By everyone at Sub Pop’s admission, this one just sort of fell into their laps, and some 900,000 copies later, it’s the second biggest-selling album in the label’s history. And no one seems to be able to figure out why.Intended as nothing more than a one-off collaboration between Death Cab for Cutie frontman Ben Gibbard and producer Jimmy Tamborello, Give Up has instead taken on a life of its own, and while it’s difficult to listen to a song like “Such Great Heights” these days and not think of an ad for UPS, that doesn’t mean there aren’t some genuinely great moments on the album. Like when “Such Great Heights” bursts open with flourishes of mini-orchestras, or the split-second break in “We Will Become Silhouettes” or even closer “Natural Anthem,” where everything comes unraveled in five short minutes. If anything, the album is really a testament to the skill of Tamborello, because if there’s a vocal effect, drum pattern, synth flutter or low-end frequency he doesn’t use on Give Up, I haven’t heard it.
Sleepy lo-fi folk made by a bearded dude from Miami. If there’s any indication of just how much Sub Pop has changed over the course of 20 years, this is it. The debut disc from the majestically hirsute Sam Beard, Creek came out of nowhere to earn near-universal acclaim. And it’s not difficult to see why. Full of twinkly banjo (“Promising Light”) and rusty slide guitar (“Faded From the Winter”), it’s a remarkably accomplished introduction to the world. Full of scratches and pops, the screeches of fingers on frets and hushed lyrics, Creek is just as warm as I can presume Beam’s beard gets during those balmy South Beach summers.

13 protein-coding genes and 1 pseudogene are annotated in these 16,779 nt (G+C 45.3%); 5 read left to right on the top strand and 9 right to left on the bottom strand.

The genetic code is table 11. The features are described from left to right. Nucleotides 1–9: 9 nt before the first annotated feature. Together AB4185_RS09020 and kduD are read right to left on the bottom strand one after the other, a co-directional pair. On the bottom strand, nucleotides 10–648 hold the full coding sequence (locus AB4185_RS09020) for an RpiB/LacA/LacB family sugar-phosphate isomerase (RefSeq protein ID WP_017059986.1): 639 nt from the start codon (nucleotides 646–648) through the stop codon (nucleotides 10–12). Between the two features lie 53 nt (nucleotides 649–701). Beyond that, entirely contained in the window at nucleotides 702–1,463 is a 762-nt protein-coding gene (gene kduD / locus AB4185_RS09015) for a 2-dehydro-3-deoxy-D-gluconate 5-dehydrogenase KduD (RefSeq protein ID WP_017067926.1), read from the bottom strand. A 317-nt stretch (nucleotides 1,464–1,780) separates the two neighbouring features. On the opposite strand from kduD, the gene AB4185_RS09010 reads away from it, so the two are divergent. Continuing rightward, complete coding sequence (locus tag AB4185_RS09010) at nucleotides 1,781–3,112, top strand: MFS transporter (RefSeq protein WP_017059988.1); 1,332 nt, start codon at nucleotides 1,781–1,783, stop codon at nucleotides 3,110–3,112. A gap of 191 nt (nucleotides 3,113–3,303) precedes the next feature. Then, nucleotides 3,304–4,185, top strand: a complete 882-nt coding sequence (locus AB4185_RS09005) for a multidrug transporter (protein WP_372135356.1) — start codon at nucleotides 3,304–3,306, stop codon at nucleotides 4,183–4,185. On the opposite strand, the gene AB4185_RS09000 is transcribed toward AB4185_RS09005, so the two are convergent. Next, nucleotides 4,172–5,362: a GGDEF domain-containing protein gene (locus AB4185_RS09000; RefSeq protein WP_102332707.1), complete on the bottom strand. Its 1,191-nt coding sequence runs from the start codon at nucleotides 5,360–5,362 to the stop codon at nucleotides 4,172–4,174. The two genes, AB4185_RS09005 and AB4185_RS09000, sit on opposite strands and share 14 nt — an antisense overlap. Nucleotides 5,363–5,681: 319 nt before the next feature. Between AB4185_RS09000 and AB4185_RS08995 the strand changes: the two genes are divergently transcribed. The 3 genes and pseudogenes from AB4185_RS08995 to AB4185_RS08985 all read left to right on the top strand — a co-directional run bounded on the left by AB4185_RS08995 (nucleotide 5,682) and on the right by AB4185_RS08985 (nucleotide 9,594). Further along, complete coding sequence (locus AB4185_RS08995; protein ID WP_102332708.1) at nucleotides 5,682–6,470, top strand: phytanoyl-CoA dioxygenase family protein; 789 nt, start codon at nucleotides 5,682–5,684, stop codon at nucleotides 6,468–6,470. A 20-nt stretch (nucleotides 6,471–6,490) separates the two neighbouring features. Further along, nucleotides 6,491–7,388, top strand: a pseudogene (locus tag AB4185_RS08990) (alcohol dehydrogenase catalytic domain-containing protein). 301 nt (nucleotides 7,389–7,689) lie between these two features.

From the opening claptrap of “You Are a Runner, I Am My Father’s Son” (herky-jerky piano, crashing cymbals, Spencer Krug’s bizarro falsetto), it’s clear Wolf Parade are zooming toward something — you’re just not quite sure what. And while the voyage is nice — “Modern World,” “Grounds for Divorce” and “Shine a Light” are all pleasant diversions — you know when you’ve arrived: with the blaring synth notes and pounding drums of “I’ll Believe in Anything,” a song that builds and crashes over and over again, creating great peaks of cymbal crashes and huge waterfalls of guitars. It’s glorious, like 10 vistas or a dozen mountain ranges. And then, it’s over, and the rest of the trip is kind of a bummer. But still, dude, that view from the top!
Love as Laughter’s Laughter’s Fifth (2005, SP #659)
LAL mastermind Sam Jayne has made a rather amazing anti-career out of not really trying all that hard, first as a guest on Beck’s One Foot in the Grave album, then on a pair of K Records releases of his own. And that, uh, talent is on ample display here. There’s an awful lot of wide-eyed, delightfully scruffy stuff here, from the opening track “In Amber,” which sounds like a Heartbreakers’ B-side and features a line about the Pauly Shore flick “Encino Man,” and the truly excellent “Corona Extra,” a lover’s lament that boasts gently plucked acoustic guitar and a cheesy “crashing tide” sound effect. Effort is overrated anyway.